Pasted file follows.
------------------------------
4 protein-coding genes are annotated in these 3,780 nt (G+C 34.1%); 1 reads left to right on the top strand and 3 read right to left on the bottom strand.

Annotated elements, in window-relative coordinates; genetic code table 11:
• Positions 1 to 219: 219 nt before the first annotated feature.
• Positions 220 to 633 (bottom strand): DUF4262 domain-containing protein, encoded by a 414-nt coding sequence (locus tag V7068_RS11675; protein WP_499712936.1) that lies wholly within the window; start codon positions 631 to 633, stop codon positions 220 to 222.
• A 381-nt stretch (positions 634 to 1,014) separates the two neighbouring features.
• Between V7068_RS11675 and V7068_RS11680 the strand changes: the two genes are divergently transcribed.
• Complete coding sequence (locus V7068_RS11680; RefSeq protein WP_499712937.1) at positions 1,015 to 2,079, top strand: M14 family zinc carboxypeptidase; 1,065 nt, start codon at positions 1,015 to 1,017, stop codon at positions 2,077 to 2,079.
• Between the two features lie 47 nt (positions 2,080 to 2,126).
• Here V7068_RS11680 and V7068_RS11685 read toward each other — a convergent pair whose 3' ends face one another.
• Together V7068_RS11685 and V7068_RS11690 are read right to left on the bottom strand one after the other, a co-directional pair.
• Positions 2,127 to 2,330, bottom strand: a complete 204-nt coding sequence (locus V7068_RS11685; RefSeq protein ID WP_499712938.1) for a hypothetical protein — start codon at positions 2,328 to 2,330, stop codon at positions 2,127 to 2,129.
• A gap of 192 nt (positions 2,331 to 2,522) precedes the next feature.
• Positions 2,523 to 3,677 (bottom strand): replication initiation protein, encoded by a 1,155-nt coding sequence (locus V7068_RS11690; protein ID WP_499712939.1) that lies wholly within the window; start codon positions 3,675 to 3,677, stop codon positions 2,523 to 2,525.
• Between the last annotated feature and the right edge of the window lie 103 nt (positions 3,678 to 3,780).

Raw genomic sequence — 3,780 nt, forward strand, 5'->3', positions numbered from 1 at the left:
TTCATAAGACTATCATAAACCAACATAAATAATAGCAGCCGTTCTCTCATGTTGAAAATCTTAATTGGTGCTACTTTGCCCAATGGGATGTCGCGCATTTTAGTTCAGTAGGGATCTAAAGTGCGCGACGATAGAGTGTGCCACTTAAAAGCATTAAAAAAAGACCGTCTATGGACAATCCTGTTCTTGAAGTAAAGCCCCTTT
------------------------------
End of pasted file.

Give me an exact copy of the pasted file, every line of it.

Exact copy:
4 protein-coding genes are annotated in these 3,780 nt (G+C 34.1%); 1 reads left to right on the top strand and 3 read right to left on the bottom strand.

Annotated elements, in window-relative coordinates; genetic code table 11:
• Positions 1 to 219: 219 nt before the first annotated feature.
• Positions 220 to 633 (bottom strand): DUF4262 domain-containing protein, encoded by a 414-nt coding sequence (locus tag V7068_RS11675; protein WP_499712936.1) that lies wholly within the window; start codon positions 631 to 633, stop codon positions 220 to 222.
• A 381-nt stretch (positions 634 to 1,014) separates the two neighbouring features.
• Between V7068_RS11675 and V7068_RS11680 the strand changes: the two genes are divergently transcribed.
• Complete coding sequence (locus V7068_RS11680; RefSeq protein WP_499712937.1) at positions 1,015 to 2,079, top strand: M14 family zinc carboxypeptidase; 1,065 nt, start codon at positions 1,015 to 1,017, stop codon at positions 2,077 to 2,079.
• Between the two features lie 47 nt (positions 2,080 to 2,126).
• Here V7068_RS11680 and V7068_RS11685 read toward each other — a convergent pair whose 3' ends face one another.
• Together V7068_RS11685 and V7068_RS11690 are read right to left on the bottom strand one after the other, a co-directional pair.
• Positions 2,127 to 2,330, bottom strand: a complete 204-nt coding sequence (locus V7068_RS11685; RefSeq protein ID WP_499712938.1) for a hypothetical protein — start codon at positions 2,328 to 2,330, stop codon at positions 2,127 to 2,129.
• A gap of 192 nt (positions 2,331 to 2,522) precedes the next feature.
• Positions 2,523 to 3,677 (bottom strand): replication initiation protein, encoded by a 1,155-nt coding sequence (locus V7068_RS11690; protein ID WP_499712939.1) that lies wholly within the window; start codon positions 3,675 to 3,677, stop codon positions 2,523 to 2,525.
• Between the last annotated feature and the right edge of the window lie 103 nt (positions 3,678 to 3,780).

Raw genomic sequence — 3,780 nt, forward strand, 5'->3', positions numbered from 1 at the left:
TTCATAAGACTATCATAAACCAACATAAATAATAGCAGCCGTTCTCTCATGTTGAAAATCTTAATTGGTGCTACTTTGCCCAATGGGATGTCGCGCATTTTAGTTCAGTAGGGATCTAAAGTGCGCGACGATAGAGTGTGCCACTTAAAAGCATTAAAAAAAGACCGTCTATGGACAATCCTGTTCTTGAAGTAAAGCCCCTTT